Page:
14 July 2012

My tribute to Jennifer Capriati

Wow I've been pretty silent on here since I moved back to the US in March. But today's International Hall of Fame inductions have inspired me to dust off this blog!

Today was such a special day for tennis fans, and it was an emotional day for me in particular, as two players who heavily impacted my love of the game were inducted into the International Hall of Fame.

One of those is Jennifer Capriati. In 1990, at age 14, I had played a bit of tennis and had loosely started paying attention to professional tennis (well, at least to Andre Agassi). I remember seeing a Sports Illustrated cover about a young American just a bit younger than me called Jennifer Capriati. Her infamous "And she's only 13!" cover really caught my eye and I was intrigued. So I checked the TV Guide to see if I could catch any of her matches on TV.

I very clearly remember watching the final of the Family Circle Cup in April that year, when Jennifer faced 'the lege' Martina Navratilova. I believe that was the first proper tennis match I ever watched on TV, and I remember being just amazed at this teenage girl pounding the ball so well against such experienced players.She lost in straight sets that day, but Jennifer was so bubbly; it was all so fun for her back then.

I followed her and fellow teen Monica Seles as they became big names in tennis that year. It's funny how tennis has progressed - these two teens were so successful and big stars while so young. Now we see players in their late 20s win slams after never being top players when they were younger. The game is no longer for teens as it was in the 1990s.

Capriati and Seles seemed fearless and hit a fierce ball on the court. I was fascinated with them, and I truly have them to thank for getting me interested in tennis and becoming the crazy tennis addict I am today.

As I watched Monica introduce Jennifer today in Newport, I thought about how these two ladies both had such roller coaster careers (and lives). They both had exits from the games as teens - Jennifer's due to burn out and Monica's to the horrible Hamburg incident. Both came back and tried to recapture their previous glory.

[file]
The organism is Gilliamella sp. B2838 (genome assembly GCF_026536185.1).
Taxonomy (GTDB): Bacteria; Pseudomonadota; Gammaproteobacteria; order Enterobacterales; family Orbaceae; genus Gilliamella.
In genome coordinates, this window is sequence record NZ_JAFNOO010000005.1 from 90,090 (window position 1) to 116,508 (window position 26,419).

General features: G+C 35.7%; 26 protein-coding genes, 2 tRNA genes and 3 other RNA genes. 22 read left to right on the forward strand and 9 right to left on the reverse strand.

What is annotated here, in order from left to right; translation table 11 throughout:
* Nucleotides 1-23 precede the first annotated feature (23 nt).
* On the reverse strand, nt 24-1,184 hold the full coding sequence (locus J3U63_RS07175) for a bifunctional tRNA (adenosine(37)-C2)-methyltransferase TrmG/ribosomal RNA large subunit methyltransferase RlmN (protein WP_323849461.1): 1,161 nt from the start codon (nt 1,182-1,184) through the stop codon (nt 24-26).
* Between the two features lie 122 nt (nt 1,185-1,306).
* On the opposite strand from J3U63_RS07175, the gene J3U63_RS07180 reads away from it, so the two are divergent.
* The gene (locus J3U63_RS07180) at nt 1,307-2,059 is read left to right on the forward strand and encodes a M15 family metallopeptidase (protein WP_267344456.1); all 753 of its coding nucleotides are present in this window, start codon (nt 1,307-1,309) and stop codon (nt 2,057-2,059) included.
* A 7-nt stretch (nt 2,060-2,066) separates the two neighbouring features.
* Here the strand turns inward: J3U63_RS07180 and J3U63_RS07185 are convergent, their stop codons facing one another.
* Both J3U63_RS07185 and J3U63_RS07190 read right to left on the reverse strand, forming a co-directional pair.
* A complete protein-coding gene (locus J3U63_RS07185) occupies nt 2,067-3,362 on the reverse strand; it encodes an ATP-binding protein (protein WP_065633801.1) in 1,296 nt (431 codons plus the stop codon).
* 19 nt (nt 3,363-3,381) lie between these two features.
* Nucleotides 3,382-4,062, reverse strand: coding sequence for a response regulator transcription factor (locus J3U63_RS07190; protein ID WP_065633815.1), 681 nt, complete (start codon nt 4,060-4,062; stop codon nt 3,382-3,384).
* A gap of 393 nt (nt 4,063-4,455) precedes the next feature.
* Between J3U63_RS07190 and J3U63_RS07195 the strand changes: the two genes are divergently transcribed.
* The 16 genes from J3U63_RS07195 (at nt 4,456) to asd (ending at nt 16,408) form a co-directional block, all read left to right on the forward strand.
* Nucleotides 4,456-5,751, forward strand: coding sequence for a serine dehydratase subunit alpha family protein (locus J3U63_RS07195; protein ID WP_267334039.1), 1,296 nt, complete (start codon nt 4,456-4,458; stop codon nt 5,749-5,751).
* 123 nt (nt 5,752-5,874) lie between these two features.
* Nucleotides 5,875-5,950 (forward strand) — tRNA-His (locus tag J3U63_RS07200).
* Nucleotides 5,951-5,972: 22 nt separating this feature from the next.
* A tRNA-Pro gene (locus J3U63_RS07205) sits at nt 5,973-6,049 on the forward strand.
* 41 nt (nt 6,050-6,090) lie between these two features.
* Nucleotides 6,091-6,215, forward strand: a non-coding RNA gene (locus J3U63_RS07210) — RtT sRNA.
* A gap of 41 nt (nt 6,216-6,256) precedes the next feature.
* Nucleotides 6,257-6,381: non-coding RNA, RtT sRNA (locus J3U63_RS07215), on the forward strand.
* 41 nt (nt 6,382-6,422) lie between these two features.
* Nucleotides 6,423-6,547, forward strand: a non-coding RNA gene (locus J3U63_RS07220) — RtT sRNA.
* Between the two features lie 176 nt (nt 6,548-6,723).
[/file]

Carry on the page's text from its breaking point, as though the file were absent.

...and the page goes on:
Jennifer found it and won her slams, and then had her career cut short with injury. Depression and a rumored suicide attempt would follow. Monica got another slam post-stabbing, but she was never the same player again, and her career ended with a whimper just as Jennifer's did. It's ironic that neither Jennifer and Monica officially retired from the game, but merely kept the hope up for years that they could return to the game which was their life. It sadly never happened for either.

As a fan of Capriati when she was a teen, the shock and sadness of watching her crash and burn from the game was really hard. She went from being so charming and adorable (and Bart Simpson loving) to a desolate, cranky teen hitting puberty and not enjoying the losing side of pro sports. She rebelled before our eyes, and after a few arrests it was clear this girl was lost. The shoplifting, the drug bust in the seedy hotel.This wasn't supposed to happen. She was supposed to be like Monica and win slams as a teen and hit number one. But not Jennifer. She had bad losses, put on some weight, chopped her hair. It was awkward to watch. And when she came back and just wanted a do-over and didn't want to talk about the dark times anymore....oh the tears in that US Open press conference. I really felt for her.

As much as I think of Capriati's comeback as the stuff of fairy tales and was very happy for her (especially when she beat Hingis in back to back Aussie Open finals!), I was never as big of a fan as I was when she first burst on the scenes. But I certainly was disappointed that injuries never allowed her to play after 2004. I hung onto hope that she'd somehow make another comeback, but she and Monica (who last played a match in 2003) both could not overcome injuries.

AP Photo/Elise Amendola

Capriati has been very much out of the spotlight for years and although she may prefer it that way, I am thrilled that she recently joined Twitter and hope that she will be able to feed off the love so many fans have for her. Her speech today showed how much the sport meant to her, and how hard it was not to be able to leave on her terms.

"It was tough having to leave the game," she said. "It's like mourning a loved one that's gone and a relationship's that gone, a part of yourself. It wasn't easy, but something that's gone and what you loved to do. It took a while to accept that and let go."

I will always have a special place in my heart for Jennifer, and after all the dark times, I just hope she finds happiness in whatever she decides to do. Selfishly, I'd love to see her involved in tennis in one way or another, but if not I want to thank her for luring me to this amazing sport.

No comments:

Post a Comment